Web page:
Windows 7 Starter only comes preinstalled—mostly on netbooks—so you can't buy and install it on your own. It's designed for doing the basics, such as using the Internet, sending e‑mail, and creating documents.
With Windows Anytime Upgrade, you can upgrade to a more advanced edition of Windows 7 over the Internet in a matter of minutes. Which features you add will depend on which edition you decide to purchase. If you upgrade to Windows 7 Home Premium, you'll get entertainment features like Remote Media Streaming and multiplayer games. With Windows 7 Professional, you'll also get the ability to work easily and securely from anywhere with location-aware printing, Backup and Restore, and other productivity features.
Yes. Starter includes Windows Media Player 12, which can play audio and video in a variety of formats. And with Play To, you can stream music and video to compatible devices and other PCs running Windows 7 on your home network. For the best entertainment experience on your PC, consider upgrading to Windows 7 Home Premium, which includes all the audiovisual goodies of Windows Media Center, such as the ability to watch, pause, and record live TV on your PC.
You can't change desktop backgrounds (wallpapers) or themes on PCs running Windows 7 Starter. You can personalize your PC in other ways—by changing the color of your windows, for example, or adding desktop gadgets. If you want to customize your PC's look with new themes and wallpapers, you'll need to upgrade to another edition of Windows 7.
Yes, you can join and create wired and wireless networks in Windows 7 Starter. You can also join a homegroup to start automatically sharing printers, media, and documents with other PCs running Windows 7 in your house. But you can only create a homegroup in Windows 7 Home Premium, Professional, or Ultimate.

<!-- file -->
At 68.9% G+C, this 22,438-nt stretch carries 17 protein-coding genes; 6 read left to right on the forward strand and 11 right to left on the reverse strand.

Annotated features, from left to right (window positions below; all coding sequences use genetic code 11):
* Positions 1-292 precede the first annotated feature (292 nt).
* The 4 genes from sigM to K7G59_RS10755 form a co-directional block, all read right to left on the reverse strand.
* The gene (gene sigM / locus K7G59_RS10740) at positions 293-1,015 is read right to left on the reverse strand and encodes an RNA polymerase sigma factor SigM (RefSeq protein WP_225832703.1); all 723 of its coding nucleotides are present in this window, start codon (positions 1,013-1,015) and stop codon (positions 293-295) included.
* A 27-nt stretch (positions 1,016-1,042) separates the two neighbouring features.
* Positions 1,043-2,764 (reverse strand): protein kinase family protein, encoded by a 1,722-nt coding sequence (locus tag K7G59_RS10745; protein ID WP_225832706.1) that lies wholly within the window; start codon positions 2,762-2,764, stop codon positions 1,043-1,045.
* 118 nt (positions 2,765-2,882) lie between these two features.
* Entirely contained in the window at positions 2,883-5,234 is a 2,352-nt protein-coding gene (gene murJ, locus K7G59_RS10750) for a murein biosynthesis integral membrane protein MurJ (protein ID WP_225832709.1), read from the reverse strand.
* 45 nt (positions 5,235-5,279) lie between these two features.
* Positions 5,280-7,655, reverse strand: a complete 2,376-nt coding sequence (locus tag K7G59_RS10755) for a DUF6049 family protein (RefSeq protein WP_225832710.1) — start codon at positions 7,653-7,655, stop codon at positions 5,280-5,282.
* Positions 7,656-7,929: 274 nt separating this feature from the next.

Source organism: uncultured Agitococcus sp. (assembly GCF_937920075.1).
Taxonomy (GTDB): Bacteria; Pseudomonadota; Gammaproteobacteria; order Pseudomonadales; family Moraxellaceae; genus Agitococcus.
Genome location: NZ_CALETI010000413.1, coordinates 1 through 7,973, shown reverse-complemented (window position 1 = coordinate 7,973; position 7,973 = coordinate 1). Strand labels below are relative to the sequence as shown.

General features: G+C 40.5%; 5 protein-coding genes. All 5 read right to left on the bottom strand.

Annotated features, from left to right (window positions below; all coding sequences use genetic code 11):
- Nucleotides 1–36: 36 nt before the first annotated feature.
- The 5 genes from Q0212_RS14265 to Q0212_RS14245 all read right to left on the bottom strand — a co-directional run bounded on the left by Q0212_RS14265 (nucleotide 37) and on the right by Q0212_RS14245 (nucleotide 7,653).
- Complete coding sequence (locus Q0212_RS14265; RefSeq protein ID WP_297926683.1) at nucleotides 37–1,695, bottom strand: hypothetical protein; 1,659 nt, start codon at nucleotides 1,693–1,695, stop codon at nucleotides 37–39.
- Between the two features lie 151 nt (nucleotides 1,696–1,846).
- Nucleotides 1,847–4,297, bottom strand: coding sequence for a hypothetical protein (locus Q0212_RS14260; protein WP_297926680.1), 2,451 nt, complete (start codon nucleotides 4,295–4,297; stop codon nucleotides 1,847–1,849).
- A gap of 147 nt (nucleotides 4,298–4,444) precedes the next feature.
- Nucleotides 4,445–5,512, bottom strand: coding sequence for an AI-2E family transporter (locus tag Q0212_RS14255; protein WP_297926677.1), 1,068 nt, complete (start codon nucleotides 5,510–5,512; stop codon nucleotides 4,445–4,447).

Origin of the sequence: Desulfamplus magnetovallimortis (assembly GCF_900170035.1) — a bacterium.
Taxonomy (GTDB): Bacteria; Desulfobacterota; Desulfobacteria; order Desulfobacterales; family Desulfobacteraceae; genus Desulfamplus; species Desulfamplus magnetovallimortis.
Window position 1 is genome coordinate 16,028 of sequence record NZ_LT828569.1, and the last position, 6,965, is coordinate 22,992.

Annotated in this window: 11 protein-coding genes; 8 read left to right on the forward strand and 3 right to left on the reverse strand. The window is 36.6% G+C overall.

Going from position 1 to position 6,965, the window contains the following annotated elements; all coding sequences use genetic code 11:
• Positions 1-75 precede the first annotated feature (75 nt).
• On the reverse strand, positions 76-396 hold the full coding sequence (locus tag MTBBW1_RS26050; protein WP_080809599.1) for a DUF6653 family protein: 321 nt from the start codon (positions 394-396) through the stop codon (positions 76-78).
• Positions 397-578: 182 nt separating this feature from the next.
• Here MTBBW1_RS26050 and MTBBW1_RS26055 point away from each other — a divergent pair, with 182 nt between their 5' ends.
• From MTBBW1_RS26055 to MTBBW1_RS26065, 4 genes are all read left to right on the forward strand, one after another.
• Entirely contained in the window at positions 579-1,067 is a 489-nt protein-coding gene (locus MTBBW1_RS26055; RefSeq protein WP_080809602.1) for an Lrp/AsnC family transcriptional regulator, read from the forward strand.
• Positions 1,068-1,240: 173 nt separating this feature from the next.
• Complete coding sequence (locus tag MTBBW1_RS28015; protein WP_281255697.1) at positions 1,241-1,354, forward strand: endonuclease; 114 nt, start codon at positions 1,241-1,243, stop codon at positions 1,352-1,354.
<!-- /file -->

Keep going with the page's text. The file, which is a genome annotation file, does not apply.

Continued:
Most programs designed for Windows XP work fine in Windows 7 (visit the Windows 7 Compatibility Center for more details). For those that don't, Windows XP Mode, a free download that works with Windows 7 Professional, Enterprise, or Ultimate, can run Windows XP programs in a separate window right on your Windows 7 desktop.
There's no set limit to how many programs Windows 7 Starter can open at once. But keep in mind that Starter only supports up to 2 gigabytes (GB) of RAM, which can affect your PC's performance if you're running lots of programs at once. A more advanced edition of Windows 7 that can use more RAM will help your PC run multiple programs more smoothly.
Finding a netbook that's right for you
Going places with your netbook
Which edition has the features you want?
Installing Windows 7 on a netbook
Upgrading Windows 7 on a netbook using Windows Anytime Upgrade
Windows Anytime Upgrade
The easy way to add more features to Windows 7.